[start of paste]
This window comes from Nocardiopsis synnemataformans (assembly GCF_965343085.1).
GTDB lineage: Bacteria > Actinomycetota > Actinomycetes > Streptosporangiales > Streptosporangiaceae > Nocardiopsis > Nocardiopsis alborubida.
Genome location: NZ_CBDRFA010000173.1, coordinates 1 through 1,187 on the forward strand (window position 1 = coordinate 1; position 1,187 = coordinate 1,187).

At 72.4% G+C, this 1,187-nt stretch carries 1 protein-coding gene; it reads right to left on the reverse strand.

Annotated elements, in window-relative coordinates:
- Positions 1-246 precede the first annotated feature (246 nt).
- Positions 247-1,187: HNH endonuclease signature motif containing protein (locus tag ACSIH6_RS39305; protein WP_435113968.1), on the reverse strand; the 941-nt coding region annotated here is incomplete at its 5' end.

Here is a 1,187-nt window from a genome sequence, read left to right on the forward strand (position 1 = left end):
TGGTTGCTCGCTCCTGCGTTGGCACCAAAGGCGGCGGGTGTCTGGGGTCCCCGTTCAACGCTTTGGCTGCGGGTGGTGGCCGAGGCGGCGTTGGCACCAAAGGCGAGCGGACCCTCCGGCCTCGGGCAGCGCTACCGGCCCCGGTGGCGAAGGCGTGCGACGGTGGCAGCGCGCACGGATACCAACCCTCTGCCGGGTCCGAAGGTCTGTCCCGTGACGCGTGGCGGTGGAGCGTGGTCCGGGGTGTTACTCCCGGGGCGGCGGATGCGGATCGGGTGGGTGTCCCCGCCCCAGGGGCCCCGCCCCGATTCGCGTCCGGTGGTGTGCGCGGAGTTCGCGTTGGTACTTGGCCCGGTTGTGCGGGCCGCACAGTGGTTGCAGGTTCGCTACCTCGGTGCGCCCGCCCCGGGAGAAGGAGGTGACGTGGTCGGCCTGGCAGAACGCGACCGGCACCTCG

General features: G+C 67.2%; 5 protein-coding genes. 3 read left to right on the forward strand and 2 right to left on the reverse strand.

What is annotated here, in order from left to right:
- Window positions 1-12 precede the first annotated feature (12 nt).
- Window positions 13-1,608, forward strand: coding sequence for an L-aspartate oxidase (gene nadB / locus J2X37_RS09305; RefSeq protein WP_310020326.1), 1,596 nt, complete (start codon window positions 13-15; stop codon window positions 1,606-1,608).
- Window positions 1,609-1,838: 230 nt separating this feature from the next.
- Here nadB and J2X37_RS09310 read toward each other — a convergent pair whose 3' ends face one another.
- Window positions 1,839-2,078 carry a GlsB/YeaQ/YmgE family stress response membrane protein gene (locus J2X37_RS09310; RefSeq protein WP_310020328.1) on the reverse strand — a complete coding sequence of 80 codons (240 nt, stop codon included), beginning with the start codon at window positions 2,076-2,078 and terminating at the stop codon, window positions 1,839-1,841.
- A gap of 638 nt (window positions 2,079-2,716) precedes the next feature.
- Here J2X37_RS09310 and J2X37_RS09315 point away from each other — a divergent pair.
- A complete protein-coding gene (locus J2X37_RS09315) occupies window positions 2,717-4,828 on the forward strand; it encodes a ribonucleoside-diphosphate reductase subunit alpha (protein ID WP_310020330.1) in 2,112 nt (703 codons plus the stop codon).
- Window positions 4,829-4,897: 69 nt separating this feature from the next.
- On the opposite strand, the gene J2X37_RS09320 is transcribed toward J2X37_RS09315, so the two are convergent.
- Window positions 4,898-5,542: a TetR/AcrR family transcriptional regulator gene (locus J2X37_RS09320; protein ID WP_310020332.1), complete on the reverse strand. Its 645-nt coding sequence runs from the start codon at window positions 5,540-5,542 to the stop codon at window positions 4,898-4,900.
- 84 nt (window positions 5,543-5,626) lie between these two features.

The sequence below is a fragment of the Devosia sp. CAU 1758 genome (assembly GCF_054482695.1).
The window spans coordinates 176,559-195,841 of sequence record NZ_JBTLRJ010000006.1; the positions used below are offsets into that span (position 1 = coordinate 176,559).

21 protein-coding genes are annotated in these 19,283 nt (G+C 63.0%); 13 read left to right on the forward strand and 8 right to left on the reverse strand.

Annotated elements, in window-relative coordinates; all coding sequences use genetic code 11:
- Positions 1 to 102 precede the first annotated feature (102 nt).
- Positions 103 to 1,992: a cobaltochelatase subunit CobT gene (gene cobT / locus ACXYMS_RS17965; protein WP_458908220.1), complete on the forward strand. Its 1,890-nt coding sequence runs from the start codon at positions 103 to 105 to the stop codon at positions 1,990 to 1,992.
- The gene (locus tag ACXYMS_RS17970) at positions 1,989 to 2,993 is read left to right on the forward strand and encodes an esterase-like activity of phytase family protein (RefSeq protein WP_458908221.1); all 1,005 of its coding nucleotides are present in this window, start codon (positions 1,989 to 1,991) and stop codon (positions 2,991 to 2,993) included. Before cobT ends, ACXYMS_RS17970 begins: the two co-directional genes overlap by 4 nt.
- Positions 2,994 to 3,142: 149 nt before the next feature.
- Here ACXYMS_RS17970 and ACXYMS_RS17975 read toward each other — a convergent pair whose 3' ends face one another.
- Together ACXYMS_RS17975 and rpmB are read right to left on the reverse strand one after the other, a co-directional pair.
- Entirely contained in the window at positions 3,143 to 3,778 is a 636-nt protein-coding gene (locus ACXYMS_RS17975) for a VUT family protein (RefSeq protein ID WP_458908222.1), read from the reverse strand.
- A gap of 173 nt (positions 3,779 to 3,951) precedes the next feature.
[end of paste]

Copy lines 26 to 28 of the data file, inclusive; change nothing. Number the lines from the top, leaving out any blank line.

21 protein-coding genes are annotated in these 19,283 nt (G+C 63.0%); 13 read left to right on the forward strand and 8 right to left on the reverse strand.

Annotated elements, in window-relative coordinates; all coding sequences use genetic code 11:
- Positions 1 to 102 precede the first annotated feature (102 nt).